The Majority of Citizens Think It’s Not Time to Amend the 1945 Constitution

  • Share

The Executive Director of Political Indicators, Burhanuddin Muhtadi, said that 55 percent of the public and 69 percent of the elite considered that the 1945 Constitution was not yet amended. Meanwhile, the public who agreed to the amendment were 18.8 percent and the elite 28.1 percent. The public who did not answer were 26.2 percent and the elite 2.9 percent.

The initial survey involved 1,220 respondents who were interviewed on 2-7 September 2021 with an error rate of approximately 2.9 percent. Meanwhile, the elite (national and regional opinion leaders) interviewed were 313 people on September 1-30 2021.

“So they view the 1945 Constitution as not a holy book, meaning that it can be amended. But when the survey was conducted, the elites were more conclusive in saying that it was not the time for amendments to be made,” explained Burhanuddin in an online discussion, Wednesday (14/10).

Burhanuddin added that the public who rejected the amendment held the view that the 1945 Constitution was in accordance with the conditions of the nation and was still suitable for use. This is not much different from the elite who refuse to think that there is no urgent need to make amendments and that the 1945 Constitution is good.

However, if it is necessary to make amendments again, most of the elite and the public are of the view that changes to the 1945 Constitution are carried out against certain articles or rules as needed. However, there are quite a lot of people who think that it cannot be done on one article only because it is interrelated with other articles.

Executive Director of Indonesian Political Indicators Burhanuddin Muhtadi. (Photo: Mouab/Sasmito)

“Seventy percent of our public said the MPR should carry out its duties if the amendments were made. But we must first hear the public’s voice,” he added.

Disagree with President Elected by MPR

The survey results also show that the majority of citizens or 82.1 percent believe that the president is directly responsible to the people because the president is elected by the people. In addition, the majority of citizens and elites do not agree with the opinion that the presidential election is carried out by the People’s Consultative Assembly (MPR).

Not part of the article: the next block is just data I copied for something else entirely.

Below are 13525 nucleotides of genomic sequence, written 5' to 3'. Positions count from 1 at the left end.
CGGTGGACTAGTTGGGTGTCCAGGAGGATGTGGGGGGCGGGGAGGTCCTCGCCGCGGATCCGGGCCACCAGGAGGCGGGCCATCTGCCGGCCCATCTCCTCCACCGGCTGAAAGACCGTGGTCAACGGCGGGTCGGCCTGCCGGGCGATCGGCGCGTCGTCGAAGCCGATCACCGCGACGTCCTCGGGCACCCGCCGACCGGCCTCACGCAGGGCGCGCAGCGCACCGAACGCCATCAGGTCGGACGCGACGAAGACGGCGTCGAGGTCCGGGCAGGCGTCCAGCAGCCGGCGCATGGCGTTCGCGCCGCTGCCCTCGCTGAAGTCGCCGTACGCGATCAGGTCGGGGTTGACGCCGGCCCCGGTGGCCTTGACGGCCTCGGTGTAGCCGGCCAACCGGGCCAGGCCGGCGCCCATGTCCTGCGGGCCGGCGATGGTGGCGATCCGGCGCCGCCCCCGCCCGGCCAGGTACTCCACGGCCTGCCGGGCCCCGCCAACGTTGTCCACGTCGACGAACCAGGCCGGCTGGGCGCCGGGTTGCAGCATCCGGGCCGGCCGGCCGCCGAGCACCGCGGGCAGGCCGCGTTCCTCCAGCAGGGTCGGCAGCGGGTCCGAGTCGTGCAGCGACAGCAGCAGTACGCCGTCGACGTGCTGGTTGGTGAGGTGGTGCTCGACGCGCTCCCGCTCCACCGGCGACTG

The majority of the elite consider the MPR to be a state institution whose position is equal to the President. While the public seems more divided, around 45.8 percent consider the MPR to be equal to the president and 40.4 percent consider the MPR to be above the president.

Discourse on Amendment to the 1945 Constitution, Issues Among Elites

Constitutional law expert Bivitri Susanti said the discourse on amendments to the 1945 Constitution was an elite issue and did not come from the community. He said the conditions for the amendment to the 1945 Constitution were easily fulfilled by a coalition of government political parties. Because the need for votes to include the amendment agenda in the MPR is only 237 votes. Meanwhile, the need for votes to hold a meeting was 474 votes.

The total coalition of the majority parties reached 469 votes, meaning that it only needed a few additional votes from the DPD for this amendment to take place.

“We need to worry about this math, because in August the next annual session. Suddenly we can get together and say okay, let’s start the agenda,” explained Bivitri.

State administration expert, Bivitri Susant,i after holding a press conference with national figures in Jakarta, Friday, October 4, 2019. (Photo: Mouab/Sasmito Madrim)

State administration expert, Bivitri Susant, i after holding a press conference with national figures in Jakarta, Friday, October 4, 2019. (Photo: Mouab/Sasmito Madrim)

Bivitri asked politicians not to get hung up on the mathematical calculations required for the amendment to the 1945 Constitution. However, he urged politicians to listen to people’s aspirations regarding this amendment discourse.

Bivitri also said that amendments to the 1945 Constitution were usually followed by extraordinary political events. Such as the 1999 reform and the 1949 Constitution of the United States of Indonesia. Similar conditions also occurred in other countries such as Thailand which underwent constitutional changes after democratization and a military coup.

“There is no urgency for an amendment in the near future, so the MPR’s efforts to seek an amendment before 2024 must be rejected,” added Bivitri. (sm/em)

  • Share

Leave a Reply

Your email address will not be published. Required fields are marked *